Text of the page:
LCDR Jarosz (US Nav
Retired) graduated frc
the United States Nav
Academy in Annapolis, iV
in 1974.
In 1986, he earned
Masters of Arts in edu(
tion administration and
master certificate in educ
tional technology from S
Diego State University.
He also has 24 cre,
hours towards a maste:
degree in information tec
nology.
After serving as
NJROTC instructor J
over a decade at Cur
High School in Staten
land, NY, Jarosz joined t
Port St. Joe High Schi
faculty in 2006.
There, he has led t
NJROTC program and a]
served as an SAT/ACT pr


+ ~ ~ i~~- C. .


.t; instructor, physical educa-
at tion teacher and supervisor
id of in-school suspension.
McFarland described
ni Jarosz as a well-rounded
o, man with many gifts, in-
ht cluding an expansive
n- knowledge of history and
It, mathematics.
ie He also has a good sing-
ry ing voice, as those attend-
ing this year's Port St. Joe
mn High School Veteran's Day
te program can attest.
id "He is just wonder-
ig ful. He's a great guy," said
he McFarland, who applaud-
ig ed Jarosz's selection as
Teacher of the Year.
x- "He is a very good PR.
h- guy for the school and pro-
ce gram.
ig
he Jay Bidwell
s-
ps After being named We-
th wahitchka High School's
s. Teacher of the Year in 2007,
ay Bidwell has returned to re-
se claim his title.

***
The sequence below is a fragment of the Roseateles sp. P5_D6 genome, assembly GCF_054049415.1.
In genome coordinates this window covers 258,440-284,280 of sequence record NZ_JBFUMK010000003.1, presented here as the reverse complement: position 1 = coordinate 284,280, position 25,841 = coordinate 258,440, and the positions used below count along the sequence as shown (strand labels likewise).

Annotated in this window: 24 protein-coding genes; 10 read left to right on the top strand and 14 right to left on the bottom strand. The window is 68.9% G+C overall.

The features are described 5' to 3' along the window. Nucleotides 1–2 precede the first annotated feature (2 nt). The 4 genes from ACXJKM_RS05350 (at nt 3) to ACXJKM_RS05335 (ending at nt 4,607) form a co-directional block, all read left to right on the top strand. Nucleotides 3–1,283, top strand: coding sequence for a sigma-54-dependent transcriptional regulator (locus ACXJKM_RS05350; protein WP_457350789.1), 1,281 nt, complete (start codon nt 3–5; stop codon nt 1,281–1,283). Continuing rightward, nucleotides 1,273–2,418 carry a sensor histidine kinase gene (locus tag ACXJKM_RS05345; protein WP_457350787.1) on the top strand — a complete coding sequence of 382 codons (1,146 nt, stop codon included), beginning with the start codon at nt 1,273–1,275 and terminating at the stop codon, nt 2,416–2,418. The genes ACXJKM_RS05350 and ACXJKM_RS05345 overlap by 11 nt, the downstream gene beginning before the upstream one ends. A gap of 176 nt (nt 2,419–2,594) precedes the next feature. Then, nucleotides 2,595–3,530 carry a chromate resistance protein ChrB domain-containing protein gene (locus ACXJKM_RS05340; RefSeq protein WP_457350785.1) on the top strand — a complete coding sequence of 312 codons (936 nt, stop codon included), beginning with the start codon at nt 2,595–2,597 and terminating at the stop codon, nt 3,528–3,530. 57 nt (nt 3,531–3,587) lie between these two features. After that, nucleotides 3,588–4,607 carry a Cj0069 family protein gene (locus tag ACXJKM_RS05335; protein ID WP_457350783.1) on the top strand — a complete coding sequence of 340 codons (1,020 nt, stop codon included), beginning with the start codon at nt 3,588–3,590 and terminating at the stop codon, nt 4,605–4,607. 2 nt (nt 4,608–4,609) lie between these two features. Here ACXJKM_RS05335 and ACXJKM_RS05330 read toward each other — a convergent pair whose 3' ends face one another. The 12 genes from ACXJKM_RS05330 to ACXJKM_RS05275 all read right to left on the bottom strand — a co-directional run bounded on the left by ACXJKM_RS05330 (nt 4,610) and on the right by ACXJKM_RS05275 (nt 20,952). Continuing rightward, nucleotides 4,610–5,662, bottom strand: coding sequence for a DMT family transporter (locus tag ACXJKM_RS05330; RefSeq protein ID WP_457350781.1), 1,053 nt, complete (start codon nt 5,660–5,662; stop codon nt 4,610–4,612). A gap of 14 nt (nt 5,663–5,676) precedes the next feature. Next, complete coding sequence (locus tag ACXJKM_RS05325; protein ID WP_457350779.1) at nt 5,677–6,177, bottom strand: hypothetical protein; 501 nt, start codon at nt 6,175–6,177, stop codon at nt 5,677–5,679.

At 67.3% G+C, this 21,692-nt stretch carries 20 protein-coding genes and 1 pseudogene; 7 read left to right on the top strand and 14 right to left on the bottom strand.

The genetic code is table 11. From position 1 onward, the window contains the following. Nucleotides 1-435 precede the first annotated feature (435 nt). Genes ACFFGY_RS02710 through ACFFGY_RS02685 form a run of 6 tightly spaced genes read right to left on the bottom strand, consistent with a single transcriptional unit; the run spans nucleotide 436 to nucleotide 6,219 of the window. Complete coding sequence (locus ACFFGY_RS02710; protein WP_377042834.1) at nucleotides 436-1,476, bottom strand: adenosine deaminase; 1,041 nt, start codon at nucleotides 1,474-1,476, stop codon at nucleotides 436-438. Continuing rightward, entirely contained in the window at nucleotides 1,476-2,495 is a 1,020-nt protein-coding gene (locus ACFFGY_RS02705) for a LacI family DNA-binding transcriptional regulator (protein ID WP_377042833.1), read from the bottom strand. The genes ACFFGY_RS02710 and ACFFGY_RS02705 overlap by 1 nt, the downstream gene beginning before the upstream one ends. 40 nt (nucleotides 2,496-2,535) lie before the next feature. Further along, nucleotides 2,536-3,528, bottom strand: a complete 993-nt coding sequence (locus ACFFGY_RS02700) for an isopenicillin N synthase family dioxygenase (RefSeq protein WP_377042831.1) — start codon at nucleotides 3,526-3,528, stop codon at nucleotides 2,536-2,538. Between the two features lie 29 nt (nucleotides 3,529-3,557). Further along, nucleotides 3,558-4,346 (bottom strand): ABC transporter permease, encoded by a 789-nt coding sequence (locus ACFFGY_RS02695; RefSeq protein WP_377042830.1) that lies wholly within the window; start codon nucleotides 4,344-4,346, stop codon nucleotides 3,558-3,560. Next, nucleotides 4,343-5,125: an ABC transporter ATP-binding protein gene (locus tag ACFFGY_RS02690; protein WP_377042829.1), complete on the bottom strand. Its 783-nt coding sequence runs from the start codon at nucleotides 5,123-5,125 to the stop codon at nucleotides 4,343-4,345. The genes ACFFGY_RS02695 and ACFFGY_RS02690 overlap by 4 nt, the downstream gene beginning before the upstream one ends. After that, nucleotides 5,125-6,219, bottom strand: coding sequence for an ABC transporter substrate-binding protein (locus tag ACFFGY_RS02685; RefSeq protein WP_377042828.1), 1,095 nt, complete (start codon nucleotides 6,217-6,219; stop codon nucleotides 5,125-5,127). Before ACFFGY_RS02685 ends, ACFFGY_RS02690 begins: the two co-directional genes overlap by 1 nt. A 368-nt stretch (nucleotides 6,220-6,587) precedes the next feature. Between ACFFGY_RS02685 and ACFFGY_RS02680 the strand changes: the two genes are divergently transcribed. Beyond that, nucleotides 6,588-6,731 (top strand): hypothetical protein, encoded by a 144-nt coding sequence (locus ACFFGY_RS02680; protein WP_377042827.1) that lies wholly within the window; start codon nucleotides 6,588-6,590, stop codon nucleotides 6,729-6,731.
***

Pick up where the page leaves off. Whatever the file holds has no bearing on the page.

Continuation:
nd Bidwell earned his
ny bachelor's
re degree in
Spanish
ve Education
on and mas-
an ters and giftde-
ts gree in ed-
ee ucational
as leadership JAY
from the BIDWELL
y- University
is of West Florida.
an Now in his 18th year at

the high scho ol, Bidwell



for hites lively Spanish class-
ht lish and gifted students in
at grades 9-12.
For Principal Debbie Baxley
studescribed Bidwell as likely
r "top-notch," and versatile
ag teacher.
s-, "Jay excels in all areas
Swhatever he is i to


es. On any given day, his
students are just as likely
ag to break into song as they
ity are to recite Spanishvo-
nt, cabulary.
them not only to
read and say the
word, but experi-
ence the word,"
said Baxley. "He
tries to appeal to
all the learning
MARTIN modalities."
JAROSZ Wanting to im-
merse his students
ci- in Spanish culture, Bidwell
hosts an annual Spanish
ee dinner, with students re-
ou sponsible for cooking the
ity. feast.
so As they dine, the stu-
dents practice their Span-
vy- ish conversational skills.
sm When the high school
val began its gifted program
ID this year, Bidwell took a